Why Performance Reviews Fall Short

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It's something that most large companies do and something that most managers and employees dread. The evidence shows that the traditional half-yearly and end of year performance review which has been in place for over 30 years, just doesn't work these days and yet it continues.

Why? Maybe it's the fact that you can take the ratings data and report on it rather than having nothing tangible to say to your executive team - "As you can see from the Bell Curve we have 10% more 4's than 3's in H2 and we have eliminated a significant portion of 1's and 2's from problem teams". WHAT? You moved impersonal numbers around in the hope that it looked like meaningful work was done and in the background those numbers hammered the motivation of your employees because it WAS personal to them.

Nobody likes being evaluated especially when it is evaluation by comparison. There will always be someone better and someone worse. The Horns and Halo effect has shown since the 1920's that humans show incredible cognitive bias when rating the performance of others. No wonder they don't like the process. A study conducted by Wakefield Research earlier this year showed that 94% of executives are happy with the current process while a whopping 94% of employees said it needed to change from the traditional model (yup, those are coincidental figures). What to do about this chasm of thought on performance reviews?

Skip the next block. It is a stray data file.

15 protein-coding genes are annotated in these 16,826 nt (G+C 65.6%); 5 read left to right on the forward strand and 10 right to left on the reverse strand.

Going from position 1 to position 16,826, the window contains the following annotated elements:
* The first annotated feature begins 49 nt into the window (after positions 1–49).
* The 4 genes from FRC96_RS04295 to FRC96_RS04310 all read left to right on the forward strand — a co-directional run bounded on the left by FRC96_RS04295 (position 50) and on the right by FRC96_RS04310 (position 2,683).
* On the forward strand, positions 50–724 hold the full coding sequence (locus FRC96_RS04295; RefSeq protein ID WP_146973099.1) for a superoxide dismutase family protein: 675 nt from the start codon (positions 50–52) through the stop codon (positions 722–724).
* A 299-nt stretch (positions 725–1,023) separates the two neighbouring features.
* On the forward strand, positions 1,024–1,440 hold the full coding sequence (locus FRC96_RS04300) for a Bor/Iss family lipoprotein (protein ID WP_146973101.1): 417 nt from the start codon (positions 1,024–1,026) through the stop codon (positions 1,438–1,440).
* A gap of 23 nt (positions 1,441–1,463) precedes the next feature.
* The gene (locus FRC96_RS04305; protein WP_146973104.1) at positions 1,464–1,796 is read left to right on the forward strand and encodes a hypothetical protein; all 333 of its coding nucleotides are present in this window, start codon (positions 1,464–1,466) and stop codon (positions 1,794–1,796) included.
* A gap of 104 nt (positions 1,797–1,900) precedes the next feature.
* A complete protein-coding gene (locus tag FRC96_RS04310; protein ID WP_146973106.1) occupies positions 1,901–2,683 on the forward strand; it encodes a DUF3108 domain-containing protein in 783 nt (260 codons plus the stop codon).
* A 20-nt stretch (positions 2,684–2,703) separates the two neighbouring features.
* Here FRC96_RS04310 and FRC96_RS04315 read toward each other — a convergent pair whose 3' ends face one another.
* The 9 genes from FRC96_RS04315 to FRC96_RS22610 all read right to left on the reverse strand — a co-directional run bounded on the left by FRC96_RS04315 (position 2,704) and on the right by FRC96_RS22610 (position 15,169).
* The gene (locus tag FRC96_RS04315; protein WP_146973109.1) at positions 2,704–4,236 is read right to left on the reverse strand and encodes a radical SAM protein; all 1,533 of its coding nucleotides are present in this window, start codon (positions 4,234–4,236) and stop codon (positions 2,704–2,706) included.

Companies like Reflektive, Trakstar, Clearview and Engagedly espouse the merits of real-time performance review software; empowers employees, links to competencies, 360 feedback, policing of frequency of meetings. These are all good improvements that leverage new tech but still I feel something is missing. They have given us a new hamster wheel but if the cage is in tatters and the hamster is disengaged then the wheel won't turn.

I believe we need to forget about the performance review process and look further back in the system to explain what goes wrong. Go right back before that first meeting with your manager, and keep going, before you signed the contract, and further still to the very, very beginning; the hiring process.

Simply put, the performance review process fails because the hiring process is too often flawed. Giving a performance review to an employee that doesn’t belong on the team is demoralising for the manager, the employee and costs the company money. But Steve! Why would companies hire the wrong people? Here are just a five reasons large companies fail to hire the right people:

  • They hire a recruitment company that is motivated by bums on seats commission

  • They fail to train hiring managers in the best interview techniques

  • They hire a person for a job; not for the potential career

  • Their hiring process is initiated as a reaction to a crisis

  • They don't use the probation period as a chance to exit poor hires

 The list could go on but I think I have made my point. So what does a good hiring process look like? To answer this we need only look at the US Navy SEALs. These soldiers are the cream of the crop and they quite literally NEVER hire the wrong soldier. Imagine yourself being on a helicopter in Helmand province leading a small team of elite operators. You are about to go into combat where the lives of civilians, and of your team, are at stake. Do you want to be thinking about giving one of the team an average rating? Would you want an average person watching your back in hostile territory?